New ‘Ghostbusters’ videogame in the works, according to Ernie Hudson
Ghostbusters fans, it may soon be time to break out the proton pack once again. That’s due to recent news from actor Ernie Hudson, who plays Winston Zeddemore in the franchise, that a brand new video game built around the movie franchise is now in the works.
Hudson dropped the news during a CelebFanFest Film Festival Q&A panel that took place this past weekend in San Antonio, Texas. The video of the panel, which included the game announcement, was uploaded to YouTube by the channel Countdown City Geeks.
“We’re doing another videogame,” Hudson said in the clip, which you can watch right here. “They’re scheduling it now to do the recording.”
While he said he isn’t sure about the full roster of actors slated to lend their voice-acting talents to the game, he did confirm that he’ll be part of it, as will “Danny” (aka Dan Aykroyd). As for his friend “Billy,” AKA Bill Murray, he said he isn’t sure he will be joining them.
Hudson went on to say the company behind the game has even been sending him prototypes of his character in the game to make sure they’re getting his image right.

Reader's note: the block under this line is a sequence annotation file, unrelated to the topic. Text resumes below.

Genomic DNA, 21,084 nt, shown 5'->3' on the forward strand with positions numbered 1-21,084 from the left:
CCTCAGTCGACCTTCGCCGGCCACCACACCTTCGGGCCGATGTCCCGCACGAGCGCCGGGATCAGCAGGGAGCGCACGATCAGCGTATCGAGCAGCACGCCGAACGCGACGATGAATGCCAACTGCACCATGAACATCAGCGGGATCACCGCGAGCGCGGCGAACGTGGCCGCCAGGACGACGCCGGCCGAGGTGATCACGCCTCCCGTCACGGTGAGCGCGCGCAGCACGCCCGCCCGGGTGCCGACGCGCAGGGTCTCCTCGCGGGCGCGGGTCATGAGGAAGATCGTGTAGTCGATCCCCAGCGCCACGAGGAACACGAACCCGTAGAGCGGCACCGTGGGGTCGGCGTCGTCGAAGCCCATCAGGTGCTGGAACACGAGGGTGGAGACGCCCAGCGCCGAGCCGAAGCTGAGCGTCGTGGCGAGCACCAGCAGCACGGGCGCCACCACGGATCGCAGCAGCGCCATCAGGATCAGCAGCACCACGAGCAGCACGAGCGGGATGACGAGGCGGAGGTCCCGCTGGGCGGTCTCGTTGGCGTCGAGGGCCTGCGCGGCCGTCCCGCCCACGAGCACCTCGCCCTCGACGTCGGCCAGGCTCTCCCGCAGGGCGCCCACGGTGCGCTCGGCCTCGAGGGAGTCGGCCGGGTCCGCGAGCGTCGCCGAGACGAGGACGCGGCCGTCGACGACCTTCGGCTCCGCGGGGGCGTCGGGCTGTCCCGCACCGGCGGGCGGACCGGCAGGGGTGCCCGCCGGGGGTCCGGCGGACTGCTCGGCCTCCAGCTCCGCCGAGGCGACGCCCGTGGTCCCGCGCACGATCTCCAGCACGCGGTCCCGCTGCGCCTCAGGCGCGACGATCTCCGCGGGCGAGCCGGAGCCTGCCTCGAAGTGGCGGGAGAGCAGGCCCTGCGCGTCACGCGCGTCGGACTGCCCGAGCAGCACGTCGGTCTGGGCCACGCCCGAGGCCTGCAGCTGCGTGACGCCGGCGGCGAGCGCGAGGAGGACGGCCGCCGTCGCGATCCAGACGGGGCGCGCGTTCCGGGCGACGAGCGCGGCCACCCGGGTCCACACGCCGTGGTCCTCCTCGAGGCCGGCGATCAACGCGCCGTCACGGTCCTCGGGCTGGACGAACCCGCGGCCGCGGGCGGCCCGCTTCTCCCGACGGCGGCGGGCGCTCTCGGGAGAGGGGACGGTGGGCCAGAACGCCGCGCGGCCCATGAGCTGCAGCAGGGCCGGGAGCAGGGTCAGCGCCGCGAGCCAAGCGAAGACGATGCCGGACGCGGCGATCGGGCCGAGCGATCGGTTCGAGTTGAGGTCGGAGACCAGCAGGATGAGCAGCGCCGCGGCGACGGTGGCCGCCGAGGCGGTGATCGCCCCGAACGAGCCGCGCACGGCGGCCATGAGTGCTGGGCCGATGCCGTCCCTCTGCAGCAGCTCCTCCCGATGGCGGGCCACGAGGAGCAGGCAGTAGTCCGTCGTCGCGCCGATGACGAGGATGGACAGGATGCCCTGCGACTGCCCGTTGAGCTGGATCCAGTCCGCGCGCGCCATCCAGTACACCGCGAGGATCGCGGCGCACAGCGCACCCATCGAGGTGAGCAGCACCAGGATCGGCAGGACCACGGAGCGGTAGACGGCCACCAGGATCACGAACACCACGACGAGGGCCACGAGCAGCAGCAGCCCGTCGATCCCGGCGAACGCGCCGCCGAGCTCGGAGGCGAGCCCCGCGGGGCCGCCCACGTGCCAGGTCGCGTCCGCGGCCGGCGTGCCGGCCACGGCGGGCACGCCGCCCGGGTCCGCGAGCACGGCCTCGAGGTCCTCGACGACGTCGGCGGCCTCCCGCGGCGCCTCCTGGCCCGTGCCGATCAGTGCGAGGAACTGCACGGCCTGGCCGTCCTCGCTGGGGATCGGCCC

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“They seem to have a hard time, somehow, creating my image. It’s so weird to me that they can get Bill Murray and Dan Aykroyd and Harold Ramis look exactly like they look, but I end up looking like Eddie Murphy or somebody,” Hudson joked. “I don’t know why that’s so hard, really.”
He added that he isn’t sure about a release date for now, but that “definitely, it’s happening.”
When asked by the moderator of the panel whether he knows anything about when the game takes place, or if it’s tied into any movie in particular, Hudson said, “I have no idea.”
“Honestly, with recordings, I just go in … I’m too old to worry about stuff … so I just show up and do what I do. So I have no idea what it’ll be,” he explained. “I’m sure it’ll be good.”
Many fans of the franchise consider the 2009 Ghostbuster: The Videogame, which features voice acting from all the original cast members, including the now-deceased Harold Ramis, to be a sort of unofficial third installment of the movie franchise. It was very well received at the time and co-penned by Ramis and Aykroyd.